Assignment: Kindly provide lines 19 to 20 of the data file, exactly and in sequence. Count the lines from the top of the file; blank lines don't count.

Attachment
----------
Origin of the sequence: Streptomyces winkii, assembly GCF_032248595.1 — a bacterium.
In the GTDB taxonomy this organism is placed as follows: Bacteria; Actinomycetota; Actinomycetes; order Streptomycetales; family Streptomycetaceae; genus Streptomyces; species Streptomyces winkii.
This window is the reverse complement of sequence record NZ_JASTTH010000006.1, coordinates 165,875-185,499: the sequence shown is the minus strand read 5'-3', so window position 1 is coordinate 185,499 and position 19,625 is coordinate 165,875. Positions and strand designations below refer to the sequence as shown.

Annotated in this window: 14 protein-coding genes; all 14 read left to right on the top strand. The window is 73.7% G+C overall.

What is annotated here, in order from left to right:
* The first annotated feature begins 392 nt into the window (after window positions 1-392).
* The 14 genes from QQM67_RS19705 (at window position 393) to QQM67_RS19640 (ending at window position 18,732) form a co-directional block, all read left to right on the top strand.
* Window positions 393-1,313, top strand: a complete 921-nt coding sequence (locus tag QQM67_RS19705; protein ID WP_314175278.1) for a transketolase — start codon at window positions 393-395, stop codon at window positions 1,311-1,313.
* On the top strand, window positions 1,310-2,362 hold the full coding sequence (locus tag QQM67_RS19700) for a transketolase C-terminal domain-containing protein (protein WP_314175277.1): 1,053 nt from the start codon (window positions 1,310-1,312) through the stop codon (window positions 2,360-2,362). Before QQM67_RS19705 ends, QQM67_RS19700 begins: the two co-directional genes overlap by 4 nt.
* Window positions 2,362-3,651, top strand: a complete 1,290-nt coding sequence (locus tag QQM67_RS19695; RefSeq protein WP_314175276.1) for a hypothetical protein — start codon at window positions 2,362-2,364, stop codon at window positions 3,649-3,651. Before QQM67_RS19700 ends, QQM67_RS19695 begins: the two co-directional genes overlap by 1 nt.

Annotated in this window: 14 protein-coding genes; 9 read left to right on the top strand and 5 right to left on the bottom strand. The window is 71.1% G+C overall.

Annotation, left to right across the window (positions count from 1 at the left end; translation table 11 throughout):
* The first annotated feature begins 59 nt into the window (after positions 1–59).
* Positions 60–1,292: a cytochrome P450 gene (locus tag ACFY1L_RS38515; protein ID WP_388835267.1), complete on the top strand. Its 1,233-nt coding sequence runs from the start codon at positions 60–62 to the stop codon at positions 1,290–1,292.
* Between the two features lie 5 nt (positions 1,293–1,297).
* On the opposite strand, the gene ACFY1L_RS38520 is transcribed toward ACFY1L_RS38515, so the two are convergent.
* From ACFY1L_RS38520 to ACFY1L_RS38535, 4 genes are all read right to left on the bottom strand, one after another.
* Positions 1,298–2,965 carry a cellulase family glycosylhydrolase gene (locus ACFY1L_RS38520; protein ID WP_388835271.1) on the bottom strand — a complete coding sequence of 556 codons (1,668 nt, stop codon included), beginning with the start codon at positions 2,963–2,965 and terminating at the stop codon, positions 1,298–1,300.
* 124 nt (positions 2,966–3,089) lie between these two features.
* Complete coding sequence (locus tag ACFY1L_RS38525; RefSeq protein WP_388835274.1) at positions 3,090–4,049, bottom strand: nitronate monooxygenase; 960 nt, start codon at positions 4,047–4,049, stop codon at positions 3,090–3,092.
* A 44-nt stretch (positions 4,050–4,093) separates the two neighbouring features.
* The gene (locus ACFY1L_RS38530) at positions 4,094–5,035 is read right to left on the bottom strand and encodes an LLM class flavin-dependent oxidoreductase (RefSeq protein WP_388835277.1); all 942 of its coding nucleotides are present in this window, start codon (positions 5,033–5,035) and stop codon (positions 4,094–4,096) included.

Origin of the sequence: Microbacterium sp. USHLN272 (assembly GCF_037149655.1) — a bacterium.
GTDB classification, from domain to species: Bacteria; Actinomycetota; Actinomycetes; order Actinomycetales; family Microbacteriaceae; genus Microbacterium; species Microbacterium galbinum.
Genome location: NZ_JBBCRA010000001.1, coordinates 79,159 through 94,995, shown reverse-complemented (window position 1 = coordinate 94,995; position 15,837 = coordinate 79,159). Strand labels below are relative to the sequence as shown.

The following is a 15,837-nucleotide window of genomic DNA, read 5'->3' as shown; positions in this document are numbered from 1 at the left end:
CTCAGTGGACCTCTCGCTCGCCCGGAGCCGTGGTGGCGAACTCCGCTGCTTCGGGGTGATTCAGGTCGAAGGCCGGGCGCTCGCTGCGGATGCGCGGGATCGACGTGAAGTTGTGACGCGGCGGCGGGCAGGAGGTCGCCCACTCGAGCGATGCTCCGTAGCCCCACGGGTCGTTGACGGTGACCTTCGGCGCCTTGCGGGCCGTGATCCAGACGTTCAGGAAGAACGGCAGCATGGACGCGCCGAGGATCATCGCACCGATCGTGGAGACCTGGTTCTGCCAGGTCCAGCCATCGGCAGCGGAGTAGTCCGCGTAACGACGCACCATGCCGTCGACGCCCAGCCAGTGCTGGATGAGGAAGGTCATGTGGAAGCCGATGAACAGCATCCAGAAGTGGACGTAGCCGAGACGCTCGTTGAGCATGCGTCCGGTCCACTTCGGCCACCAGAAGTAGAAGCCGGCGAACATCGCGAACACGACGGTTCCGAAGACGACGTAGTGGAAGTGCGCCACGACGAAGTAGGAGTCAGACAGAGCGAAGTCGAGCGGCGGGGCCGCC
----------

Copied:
* 124 nt (positions 2,966–3,089) lie between these two features.
* Complete coding sequence (locus tag ACFY1L_RS38525; RefSeq protein WP_388835274.1) at positions 3,090–4,049, bottom strand: nitronate monooxygenase; 960 nt, start codon at positions 4,047–4,049, stop codon at positions 3,090–3,092.